Though motivated by specific concerns and grievances, each of the movements in the last twelve months display features consistent with those seen since the wave of rebellions in 2011. They continue to be highly decentralised: lacking institutional or political cohesion and even the basic civic infrastructure needed to get to that point. Social discontent has often been refracted through pre-existing social fractures, including various national questions as well as specific social oppressions. The relative involvement of organised workers varies from place to place, but nowhere are they consciously acting as the vanguard. This is true even when they act as one in practice, as for instance with textile and health workers in Myanmar. As well, nowhere have we yet seen a left that can lead or even seriously recruit from these incredible uprisings. On the other hand, nor have we seen governments able to co-opt them by offering reforms and substantial changes to the ruling strategy. Brute repression has been the preferred policy, a tactic that can succeed temporarily, but does not resolve underlying issues in a lasting way. The urgency of rebuilding a left that can intervene into such a circumstance remains clear.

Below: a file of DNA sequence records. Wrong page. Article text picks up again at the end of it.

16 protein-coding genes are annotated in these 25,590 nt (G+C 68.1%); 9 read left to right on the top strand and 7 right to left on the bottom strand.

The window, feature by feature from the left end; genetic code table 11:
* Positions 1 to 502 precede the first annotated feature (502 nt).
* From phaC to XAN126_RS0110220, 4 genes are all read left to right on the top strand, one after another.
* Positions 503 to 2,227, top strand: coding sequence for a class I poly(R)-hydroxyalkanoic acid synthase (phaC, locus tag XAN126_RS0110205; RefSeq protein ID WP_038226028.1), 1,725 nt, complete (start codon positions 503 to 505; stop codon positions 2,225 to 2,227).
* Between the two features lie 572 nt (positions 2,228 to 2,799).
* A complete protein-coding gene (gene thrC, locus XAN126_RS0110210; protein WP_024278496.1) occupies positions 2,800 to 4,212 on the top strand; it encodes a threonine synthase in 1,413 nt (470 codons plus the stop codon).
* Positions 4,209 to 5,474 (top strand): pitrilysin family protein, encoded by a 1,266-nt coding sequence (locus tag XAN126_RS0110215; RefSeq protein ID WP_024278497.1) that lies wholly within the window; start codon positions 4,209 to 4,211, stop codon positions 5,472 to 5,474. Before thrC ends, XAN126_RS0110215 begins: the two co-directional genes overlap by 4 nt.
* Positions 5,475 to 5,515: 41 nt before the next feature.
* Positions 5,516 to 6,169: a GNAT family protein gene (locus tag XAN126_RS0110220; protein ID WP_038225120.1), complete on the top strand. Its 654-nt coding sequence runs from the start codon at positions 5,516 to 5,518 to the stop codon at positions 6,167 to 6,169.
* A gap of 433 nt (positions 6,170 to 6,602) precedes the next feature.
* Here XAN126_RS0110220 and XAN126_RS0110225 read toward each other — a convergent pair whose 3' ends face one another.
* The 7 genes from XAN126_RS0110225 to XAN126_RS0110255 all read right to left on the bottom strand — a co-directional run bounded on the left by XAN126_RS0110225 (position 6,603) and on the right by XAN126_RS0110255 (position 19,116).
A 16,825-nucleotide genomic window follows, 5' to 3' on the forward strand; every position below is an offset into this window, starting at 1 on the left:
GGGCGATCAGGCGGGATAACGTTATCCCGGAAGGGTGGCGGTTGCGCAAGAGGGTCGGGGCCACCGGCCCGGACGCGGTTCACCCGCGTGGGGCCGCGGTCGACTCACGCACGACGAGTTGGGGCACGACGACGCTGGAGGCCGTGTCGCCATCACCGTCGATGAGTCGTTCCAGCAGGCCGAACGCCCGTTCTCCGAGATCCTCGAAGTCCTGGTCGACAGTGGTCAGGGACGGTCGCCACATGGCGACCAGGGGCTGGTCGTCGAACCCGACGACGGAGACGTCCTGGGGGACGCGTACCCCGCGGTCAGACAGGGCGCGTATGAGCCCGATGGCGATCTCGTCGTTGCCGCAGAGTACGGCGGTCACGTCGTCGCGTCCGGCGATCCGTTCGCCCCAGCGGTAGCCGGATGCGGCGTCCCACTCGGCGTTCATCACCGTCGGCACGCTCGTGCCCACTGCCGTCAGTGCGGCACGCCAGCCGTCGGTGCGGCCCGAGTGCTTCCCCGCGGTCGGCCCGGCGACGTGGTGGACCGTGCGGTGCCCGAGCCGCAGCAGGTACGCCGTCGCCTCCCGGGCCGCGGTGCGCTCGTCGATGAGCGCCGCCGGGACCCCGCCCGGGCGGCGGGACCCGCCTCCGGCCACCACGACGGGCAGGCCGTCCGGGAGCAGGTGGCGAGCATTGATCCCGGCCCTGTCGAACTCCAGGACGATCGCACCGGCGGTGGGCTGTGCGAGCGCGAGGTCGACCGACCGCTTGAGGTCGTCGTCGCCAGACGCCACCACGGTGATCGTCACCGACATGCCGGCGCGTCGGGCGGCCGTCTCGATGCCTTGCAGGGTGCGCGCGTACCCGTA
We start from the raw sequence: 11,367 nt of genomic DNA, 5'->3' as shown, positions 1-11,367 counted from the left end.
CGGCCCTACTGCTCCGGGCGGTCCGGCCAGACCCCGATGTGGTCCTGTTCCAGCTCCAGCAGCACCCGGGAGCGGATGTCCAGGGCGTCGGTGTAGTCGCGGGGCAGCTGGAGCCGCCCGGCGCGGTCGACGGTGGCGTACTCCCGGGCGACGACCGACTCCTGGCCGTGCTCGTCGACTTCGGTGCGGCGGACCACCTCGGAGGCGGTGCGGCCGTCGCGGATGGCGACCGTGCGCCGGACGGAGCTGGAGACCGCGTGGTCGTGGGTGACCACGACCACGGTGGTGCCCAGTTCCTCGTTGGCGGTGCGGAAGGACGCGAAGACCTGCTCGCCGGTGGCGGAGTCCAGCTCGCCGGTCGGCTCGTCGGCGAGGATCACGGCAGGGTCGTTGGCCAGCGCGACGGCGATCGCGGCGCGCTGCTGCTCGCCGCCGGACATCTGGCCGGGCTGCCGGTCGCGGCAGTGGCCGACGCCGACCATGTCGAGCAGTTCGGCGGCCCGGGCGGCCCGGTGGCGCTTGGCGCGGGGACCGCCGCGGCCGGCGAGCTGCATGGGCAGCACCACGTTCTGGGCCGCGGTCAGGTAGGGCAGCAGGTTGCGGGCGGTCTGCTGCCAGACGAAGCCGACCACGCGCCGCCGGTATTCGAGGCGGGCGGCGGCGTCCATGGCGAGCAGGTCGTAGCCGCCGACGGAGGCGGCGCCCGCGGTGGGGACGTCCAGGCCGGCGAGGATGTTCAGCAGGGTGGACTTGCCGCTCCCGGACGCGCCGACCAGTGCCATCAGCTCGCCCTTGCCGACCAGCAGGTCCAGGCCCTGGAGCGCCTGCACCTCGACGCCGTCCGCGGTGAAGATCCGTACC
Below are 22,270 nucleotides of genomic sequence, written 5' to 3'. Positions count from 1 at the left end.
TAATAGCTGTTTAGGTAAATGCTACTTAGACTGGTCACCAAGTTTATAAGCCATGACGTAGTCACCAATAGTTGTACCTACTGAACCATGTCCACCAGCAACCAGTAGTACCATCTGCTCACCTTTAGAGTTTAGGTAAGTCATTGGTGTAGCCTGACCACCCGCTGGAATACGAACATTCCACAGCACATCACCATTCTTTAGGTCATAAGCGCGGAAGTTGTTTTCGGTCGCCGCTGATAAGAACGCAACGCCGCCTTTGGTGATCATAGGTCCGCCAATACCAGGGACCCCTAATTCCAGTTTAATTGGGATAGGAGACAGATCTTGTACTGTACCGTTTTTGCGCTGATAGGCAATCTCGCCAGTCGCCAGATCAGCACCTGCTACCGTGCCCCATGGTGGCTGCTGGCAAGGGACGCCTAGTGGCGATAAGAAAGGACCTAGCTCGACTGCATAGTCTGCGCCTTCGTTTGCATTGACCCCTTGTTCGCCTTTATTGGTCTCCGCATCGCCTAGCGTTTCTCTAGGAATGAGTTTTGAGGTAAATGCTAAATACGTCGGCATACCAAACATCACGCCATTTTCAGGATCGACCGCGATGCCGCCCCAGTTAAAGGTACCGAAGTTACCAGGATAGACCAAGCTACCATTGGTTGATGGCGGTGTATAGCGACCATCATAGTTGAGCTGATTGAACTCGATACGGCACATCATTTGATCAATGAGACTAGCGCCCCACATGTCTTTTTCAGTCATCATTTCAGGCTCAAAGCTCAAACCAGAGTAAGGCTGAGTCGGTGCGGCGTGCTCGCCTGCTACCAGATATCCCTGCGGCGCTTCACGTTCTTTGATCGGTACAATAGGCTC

Latin America looks like it will continue to be a focal point for left-wing struggles. The continent has suffered some of the worst impacts of the pandemic, producing severe social and economic dislocations. This compounded the pre-existing tensions generated by highly politicised polities, where sizeable left-nationalist blocs face off against a violent and well-rooted anti-democratic right. In particular, many Latin American countries possess small but serious revolutionary organisations, and a strong history of broader left organisation, which can provide important lessons for the international left as events unfold. Recent developments in Colombia, Brazil and Chile are of particular interest, being some of the largest, wealthiest and most influential countries in the region. Colombia in particular has been one of the key props of the US empire and has had a ruthlessly oppressive and rightist regime for decades. In Brazil, opposition to Bolsonaro appears to be gaining momentum, as protests against his appalling COVID response grow in size and scope. In addition to mass struggles, nine Latin American nations will be holding elections this year. Given the dire conditions across the continent, it’s likely that voters will seek to punish incumbents. The result in Peru, where a left-nationalist leader looks to have won a closely fought election, may be a sign of things to come. We should not exaggerate the radical potential of any new pink tide-style governments, given their well-documented failures. Nonetheless, a regional defeat for the right would be a positive sign and could result in more offensive struggles for social reforms. For an international left that is struggling to impose itself on events, these precious signs of hope should be studied and cherished as a reminder of what is possible.